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Correspondence to Michael F. Ofori.

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The study was approved by the Research Ethics Committee (REC) of the University of Health and Allied Sciences (UHAS-REC A.1 (5) 18 -19). Permission was sought from the Regional Health Director as well as Health and Education Directorates of each of the districts. Permission was also sought from the chiefs and elders in the selected communities. A written informed consent was obtained from the parents/guardians of the participants.

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The authors declare that they have no competing interests.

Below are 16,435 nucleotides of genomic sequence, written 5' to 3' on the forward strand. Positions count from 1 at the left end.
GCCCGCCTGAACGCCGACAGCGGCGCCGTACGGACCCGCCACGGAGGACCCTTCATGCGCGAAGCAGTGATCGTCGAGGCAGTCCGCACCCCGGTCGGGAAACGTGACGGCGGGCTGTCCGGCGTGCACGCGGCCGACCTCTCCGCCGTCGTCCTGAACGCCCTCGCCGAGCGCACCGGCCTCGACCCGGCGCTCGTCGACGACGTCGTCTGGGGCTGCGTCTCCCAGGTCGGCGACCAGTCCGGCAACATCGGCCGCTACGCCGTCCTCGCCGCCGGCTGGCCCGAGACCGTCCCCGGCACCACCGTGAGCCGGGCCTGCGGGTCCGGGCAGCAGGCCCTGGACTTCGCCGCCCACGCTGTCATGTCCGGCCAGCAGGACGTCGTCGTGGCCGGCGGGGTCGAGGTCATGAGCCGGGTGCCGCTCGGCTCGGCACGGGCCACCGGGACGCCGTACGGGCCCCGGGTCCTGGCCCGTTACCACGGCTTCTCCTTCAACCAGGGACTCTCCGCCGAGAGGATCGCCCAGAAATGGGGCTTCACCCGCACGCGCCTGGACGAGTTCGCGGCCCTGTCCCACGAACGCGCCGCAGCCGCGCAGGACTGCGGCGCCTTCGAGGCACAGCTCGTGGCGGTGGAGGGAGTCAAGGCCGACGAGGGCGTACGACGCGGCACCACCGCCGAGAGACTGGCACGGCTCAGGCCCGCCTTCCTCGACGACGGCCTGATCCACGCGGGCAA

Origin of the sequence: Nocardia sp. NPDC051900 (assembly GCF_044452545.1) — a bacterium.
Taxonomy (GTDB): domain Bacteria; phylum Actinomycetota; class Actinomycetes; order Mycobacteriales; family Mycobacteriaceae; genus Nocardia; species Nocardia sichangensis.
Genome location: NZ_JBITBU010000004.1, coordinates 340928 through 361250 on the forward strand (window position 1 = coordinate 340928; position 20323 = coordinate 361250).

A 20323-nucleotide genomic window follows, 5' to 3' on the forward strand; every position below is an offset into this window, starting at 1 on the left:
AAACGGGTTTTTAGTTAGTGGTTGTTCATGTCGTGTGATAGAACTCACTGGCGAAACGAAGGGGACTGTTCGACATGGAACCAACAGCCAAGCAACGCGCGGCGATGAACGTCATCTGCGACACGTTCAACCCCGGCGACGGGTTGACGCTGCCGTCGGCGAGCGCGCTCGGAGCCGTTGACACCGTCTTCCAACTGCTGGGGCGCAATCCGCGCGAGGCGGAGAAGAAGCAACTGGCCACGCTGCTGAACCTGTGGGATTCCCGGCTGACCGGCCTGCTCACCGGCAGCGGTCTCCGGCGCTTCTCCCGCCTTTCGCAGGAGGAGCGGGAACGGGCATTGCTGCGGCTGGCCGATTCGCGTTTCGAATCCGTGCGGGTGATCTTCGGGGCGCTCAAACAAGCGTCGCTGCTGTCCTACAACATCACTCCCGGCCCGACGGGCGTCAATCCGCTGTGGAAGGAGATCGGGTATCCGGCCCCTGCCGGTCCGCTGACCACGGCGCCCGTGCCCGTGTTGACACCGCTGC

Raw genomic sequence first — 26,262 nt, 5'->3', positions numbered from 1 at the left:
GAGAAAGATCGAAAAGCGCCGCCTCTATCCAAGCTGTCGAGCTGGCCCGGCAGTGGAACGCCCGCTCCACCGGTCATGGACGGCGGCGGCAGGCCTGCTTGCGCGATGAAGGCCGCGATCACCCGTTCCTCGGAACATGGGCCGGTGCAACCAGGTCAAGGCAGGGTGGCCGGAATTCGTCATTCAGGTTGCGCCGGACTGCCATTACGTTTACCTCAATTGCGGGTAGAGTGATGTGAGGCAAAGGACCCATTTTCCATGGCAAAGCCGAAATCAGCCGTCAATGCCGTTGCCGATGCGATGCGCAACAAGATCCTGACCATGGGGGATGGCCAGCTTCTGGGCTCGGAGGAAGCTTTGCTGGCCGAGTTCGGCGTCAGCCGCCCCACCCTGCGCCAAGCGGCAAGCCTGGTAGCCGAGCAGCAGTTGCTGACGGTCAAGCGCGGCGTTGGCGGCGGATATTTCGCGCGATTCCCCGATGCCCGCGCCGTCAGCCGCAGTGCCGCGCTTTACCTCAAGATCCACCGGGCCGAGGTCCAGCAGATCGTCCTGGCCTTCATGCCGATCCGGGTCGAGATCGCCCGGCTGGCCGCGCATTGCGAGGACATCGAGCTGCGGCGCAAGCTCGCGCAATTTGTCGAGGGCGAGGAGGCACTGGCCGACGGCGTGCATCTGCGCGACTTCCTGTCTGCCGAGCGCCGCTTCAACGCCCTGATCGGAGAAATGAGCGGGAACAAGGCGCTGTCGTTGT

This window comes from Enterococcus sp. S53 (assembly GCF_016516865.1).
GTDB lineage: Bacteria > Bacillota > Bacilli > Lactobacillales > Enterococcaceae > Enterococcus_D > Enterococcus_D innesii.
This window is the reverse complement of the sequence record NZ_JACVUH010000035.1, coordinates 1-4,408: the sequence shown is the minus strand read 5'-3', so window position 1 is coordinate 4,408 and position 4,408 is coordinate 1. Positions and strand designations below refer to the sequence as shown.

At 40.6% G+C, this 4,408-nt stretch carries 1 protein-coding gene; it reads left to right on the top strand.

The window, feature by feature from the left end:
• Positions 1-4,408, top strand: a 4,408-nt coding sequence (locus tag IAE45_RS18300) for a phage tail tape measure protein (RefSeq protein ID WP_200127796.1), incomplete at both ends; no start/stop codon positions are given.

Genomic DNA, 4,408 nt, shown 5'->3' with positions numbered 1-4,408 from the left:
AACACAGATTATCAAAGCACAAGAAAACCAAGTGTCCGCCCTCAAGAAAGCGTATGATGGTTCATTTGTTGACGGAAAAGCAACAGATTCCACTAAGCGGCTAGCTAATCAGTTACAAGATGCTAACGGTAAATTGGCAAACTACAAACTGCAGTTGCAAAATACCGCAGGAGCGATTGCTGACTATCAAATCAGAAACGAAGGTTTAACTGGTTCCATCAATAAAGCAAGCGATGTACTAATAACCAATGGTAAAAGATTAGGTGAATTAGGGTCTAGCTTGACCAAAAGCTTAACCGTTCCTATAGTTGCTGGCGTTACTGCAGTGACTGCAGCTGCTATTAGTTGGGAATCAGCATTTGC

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Supplementary information

Additional file 1: Table S1.

Haemoglobin classification from isoelectric focussing analysis. Table S2. Distribution of anthropometric indices among the haemoglobin classifications.

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Oppong, M., Lamptey, H., Kyei-Baafour, E. et al. Prevalence of sickle cell disorders and malaria infection in children aged 1–12 years in the Volta Region, Ghana: a community-based study. Malar J 19, 426 (2020).